CAN A BROKEN TRUST BE FIXED?

There are many reasons you may have set up an irrevocable trust.  But what if it no longer serves its purpose?  Can it be changed or “fixed?”

Now, why would a trust “break?”

Circumstances may have changed.  If your family circumstances have changed, for example, you divorce, or your children grow up to be financially very well off, or you change your mind about a beneficiary for any reason.

Perhaps your trust was created at a time when the estate and gift tax exemption amounts were very low and now the exemption has increased to over $5 million.  The trust may no longer be necessary to minimize those taxes.

Perhaps there were errors in the original trust – naming a wrong beneficiary or omitting a critically important clause in the trust.

If you have a trust in need of repair, you may have several remedies available to you.

Under the Ohio Trust Code, an irrevocable trust may be terminated or modified if the settlor (the one setting up the trust) and all the beneficiaries consent to the termination or modification.  Then they can petition the court to approve that termination or modification even if this will result in an inconsistency with the original purpose of the trust.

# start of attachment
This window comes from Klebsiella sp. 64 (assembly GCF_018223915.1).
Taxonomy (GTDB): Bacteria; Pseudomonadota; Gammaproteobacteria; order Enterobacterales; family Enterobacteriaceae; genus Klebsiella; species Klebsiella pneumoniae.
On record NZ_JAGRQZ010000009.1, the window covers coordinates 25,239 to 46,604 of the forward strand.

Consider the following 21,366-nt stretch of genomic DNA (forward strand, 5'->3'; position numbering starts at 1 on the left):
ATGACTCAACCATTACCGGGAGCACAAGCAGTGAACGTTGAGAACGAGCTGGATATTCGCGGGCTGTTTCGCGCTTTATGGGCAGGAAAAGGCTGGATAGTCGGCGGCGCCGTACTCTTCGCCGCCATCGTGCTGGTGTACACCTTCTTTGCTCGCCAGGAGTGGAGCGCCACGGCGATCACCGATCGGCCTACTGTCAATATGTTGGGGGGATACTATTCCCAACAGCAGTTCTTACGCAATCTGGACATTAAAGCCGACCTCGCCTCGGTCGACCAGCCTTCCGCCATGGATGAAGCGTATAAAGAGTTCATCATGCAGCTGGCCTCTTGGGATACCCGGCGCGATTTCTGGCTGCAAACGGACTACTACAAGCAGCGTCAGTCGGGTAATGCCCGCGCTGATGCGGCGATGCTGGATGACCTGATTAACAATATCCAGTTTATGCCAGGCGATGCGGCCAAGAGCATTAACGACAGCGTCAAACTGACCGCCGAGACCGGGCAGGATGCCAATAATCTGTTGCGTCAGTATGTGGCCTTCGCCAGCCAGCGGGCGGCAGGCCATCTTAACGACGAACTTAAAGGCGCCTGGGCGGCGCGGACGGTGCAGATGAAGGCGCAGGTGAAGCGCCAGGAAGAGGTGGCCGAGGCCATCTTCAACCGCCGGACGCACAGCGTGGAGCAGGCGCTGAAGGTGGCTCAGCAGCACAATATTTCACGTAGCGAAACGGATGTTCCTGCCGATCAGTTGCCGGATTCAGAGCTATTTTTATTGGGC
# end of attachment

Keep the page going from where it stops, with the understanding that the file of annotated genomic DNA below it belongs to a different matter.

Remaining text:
The Ohio Trust Code also allows a trust to be terminated or modified upon consent of just all of the beneficiaries if the court concludes that its continuance is not necessary to achieve any material purpose of the trust.  There are also provisions to modify or terminate a trust even if all of the beneficiaries do not agree.

Another method for fixing a broken trust is to change is situs – that is, by moving it to a jurisdiction whose laws are more favorable.  The trust itself must permit such a change of situs, which is a provision normally contained in irrevocable trusts.

Some states, including Ohio, have decanting laws, which allow a trustee to “pour” funds from one trust into another with different terms and even in a different location.  This may allow the correcting of errors, to take advantage of new tax laws or another state’s asset protection laws, to add or eliminate beneficiaries, or make other changes without court approval.

The rules relating to modification of irrevocable trusts are complex, and there are often risks of moving or revising a trust as there may be tax consequences.  Before you make any changes, it is advisable and in fact critical to consult your advisor/attorney to discuss the potential benefits and risks.

But don’t assume that the broken trust can never be fixed.

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